Book Review: In Another Life

In Another Life – C.C. Hunter – Wednesday Books – Published 26 March 2019




Chloe was three years old when she became Chloe Holden, but her adoption didn’t scar her, and she’s had a great life. Now, fourteen years later, her loving parents’ marriage has fallen apart and her mom has moved them to Joyful, Texas. Starting twelfth grade as the new kid at school, everything Chloe loved about her life is gone. And feelings of déjà vu from her early childhood start haunting her.

When Chloe meets Cash Colton she feels drawn to him, as though they’re kindred spirits. Until Cash tells her the real reason he sought her out: Chloe looks exactly like the daughter his foster parents lost years ago, and he’s determined to figure out the truth.

As Chloe and Cash delve deeper into her adoption, the more things don’t add up, and the more strange things start happening. Why is Chloe’s adoption a secret that people would kill for?

My thoughts

What would you do if you discovered there was more to the story behind your childhood? If you were someone else? In Another Life is a light mystery, with plenty of family drama and a touch of romance.

Chloe Holden’s lire has been torn apart. First her parents went through a messy divorce after her father had an affair, then her mother was diagnosed with cancer and now she has been forced to move to a new town, away from her friends. But when she literally runs into a hot guy her first moment in town, perhaps things are looking up. Until Cash reveals that he thinks she is the long lost daughter of his foster parents, kidnapped when she was just three years old. Together, Cash and Chloe work to uncover the truth about her adoption, growing closer, but their investigation could lead them both into serious danger.

I have mixed feelings about this book. On one hand, I was genuinely intrigued and hooked by the story, reading it quickly and wanting to know how it was going to end. I enjoyed the overall story of In Another Life and liked the flow of Cash and Chloe working together to uncover the facts of her adoption. However, there were a lot of little things that distanced me from the story. For starters, Chloe is a hard character to really like. The first time we meet Chloe she is throwing a temper tantrum. As the story unfolds, it’s easy to understand why Chloe is so upset, yet her big emotions sometimes get in the way of any decency or common sense. Chloe’s emotions run the gamut, and I think she cries a hundred times in this story, which as a crier, I can’t fault, but it did get a little annoying. She also picks fights but then instead of standing her ground and calmly saying what’s wrong she’ll just run and cry and get mad. Though, perhaps we can just put this down as teenager angst. She is also very judgmental of people, even when she is criticising them for being judgmental, which made the little messages about acceptance fall flat (I don’t want to be lectured by some girl about judgement and standards when she goes around judging others and even calling people that dreaded s- word). Other little things, like Chloe’s friendship with her neighbour which seemed strange and sometimes out of place, the frequently changing tense and character perspectives, and Chloe’s response to her mother’s depression and cancer made it hard to truly love this story. And yet, I was eager to read to the end.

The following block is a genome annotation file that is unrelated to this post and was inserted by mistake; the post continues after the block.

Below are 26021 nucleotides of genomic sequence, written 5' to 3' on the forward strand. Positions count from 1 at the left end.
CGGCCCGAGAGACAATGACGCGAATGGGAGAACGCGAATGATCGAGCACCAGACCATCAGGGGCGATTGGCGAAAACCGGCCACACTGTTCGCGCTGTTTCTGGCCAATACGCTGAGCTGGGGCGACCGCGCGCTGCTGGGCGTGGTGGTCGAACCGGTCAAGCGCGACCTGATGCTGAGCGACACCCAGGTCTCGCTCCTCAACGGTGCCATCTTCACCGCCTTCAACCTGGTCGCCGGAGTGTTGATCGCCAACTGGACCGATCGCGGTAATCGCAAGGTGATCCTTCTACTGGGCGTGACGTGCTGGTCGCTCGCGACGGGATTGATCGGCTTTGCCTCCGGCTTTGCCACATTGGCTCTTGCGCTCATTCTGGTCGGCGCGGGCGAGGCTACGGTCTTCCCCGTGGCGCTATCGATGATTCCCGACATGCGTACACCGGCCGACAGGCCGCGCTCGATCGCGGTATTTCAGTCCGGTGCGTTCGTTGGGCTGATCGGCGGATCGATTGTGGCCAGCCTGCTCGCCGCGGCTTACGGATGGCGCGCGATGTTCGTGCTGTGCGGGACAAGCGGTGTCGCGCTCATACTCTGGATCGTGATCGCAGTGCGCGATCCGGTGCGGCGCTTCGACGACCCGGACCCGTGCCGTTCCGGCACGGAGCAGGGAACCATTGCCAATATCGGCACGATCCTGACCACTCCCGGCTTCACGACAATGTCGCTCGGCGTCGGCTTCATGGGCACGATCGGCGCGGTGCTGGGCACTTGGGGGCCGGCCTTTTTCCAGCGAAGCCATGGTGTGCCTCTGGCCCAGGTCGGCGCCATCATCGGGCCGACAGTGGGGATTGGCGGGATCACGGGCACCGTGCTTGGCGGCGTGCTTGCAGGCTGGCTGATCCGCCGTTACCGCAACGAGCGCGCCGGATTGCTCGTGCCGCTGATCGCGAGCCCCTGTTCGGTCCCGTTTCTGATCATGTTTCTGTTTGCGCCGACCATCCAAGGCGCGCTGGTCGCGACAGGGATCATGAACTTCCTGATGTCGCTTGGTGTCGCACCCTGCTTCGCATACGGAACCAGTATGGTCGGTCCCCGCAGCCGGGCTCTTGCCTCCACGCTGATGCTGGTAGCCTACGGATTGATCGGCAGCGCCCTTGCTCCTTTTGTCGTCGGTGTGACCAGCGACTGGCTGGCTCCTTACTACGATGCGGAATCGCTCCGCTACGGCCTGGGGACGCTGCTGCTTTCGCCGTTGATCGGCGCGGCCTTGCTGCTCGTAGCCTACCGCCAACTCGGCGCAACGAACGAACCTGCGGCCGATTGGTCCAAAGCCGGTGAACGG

Cash’s chapters are written in third person, past tense, while Chloe’s are first person present, which does very quickly differentiate each section, yet was a bit disconcerting when switching between the two. The perspective of the bad guy is also thrown in towards the end of the novel.

While this book is categorised as a mystery-thriller and there is a bit of tension towards the end, the mystery unfolds quite simply, with no big twists or surprises, so it’s perfect if you enjoy light mystery. The dynamics between Chloe and her parents and Cash is what holds the book together. There is plenty of drama (Chloe is naturally very dramatic and tends to over plays things).

Overall, In Another Life is an intriguing mix of romance, family and mystery, with a focus on relationship dynamics.

The publishers provided an advanced readers copy of this book for reviewing purposes. All opinions are my own.

More information

Category: Young adult fiction.

Genre: Mystery-thriller.

Themes: Adoption, kidnapping, mystery, foster families, marriage breakdown, romance, sex and dating.

Reading age guide: Ages 14 and up.

Advisory: Sexual references, references to sexual relationships, losing virginity and implied sex scene – no details. Coarse language, f*** (4), sh** (43), bit** (10), sl** (1), pi** (35), di** (1), as***** (5).

Published:  26 March 2019 by Wednesday Books.

Format: Hardcover, ebook, audiobook. 352 pages.

ISBN: 9781250312273

Find it on Goodreads



    Always interesting to read about how characters are portrayed in books. You need to like the main one, don’t you?

    • Madison's Library

      I think it’s really important. But then there have been a few books where I started out not like the main character and then through some great development I ended up loving them.

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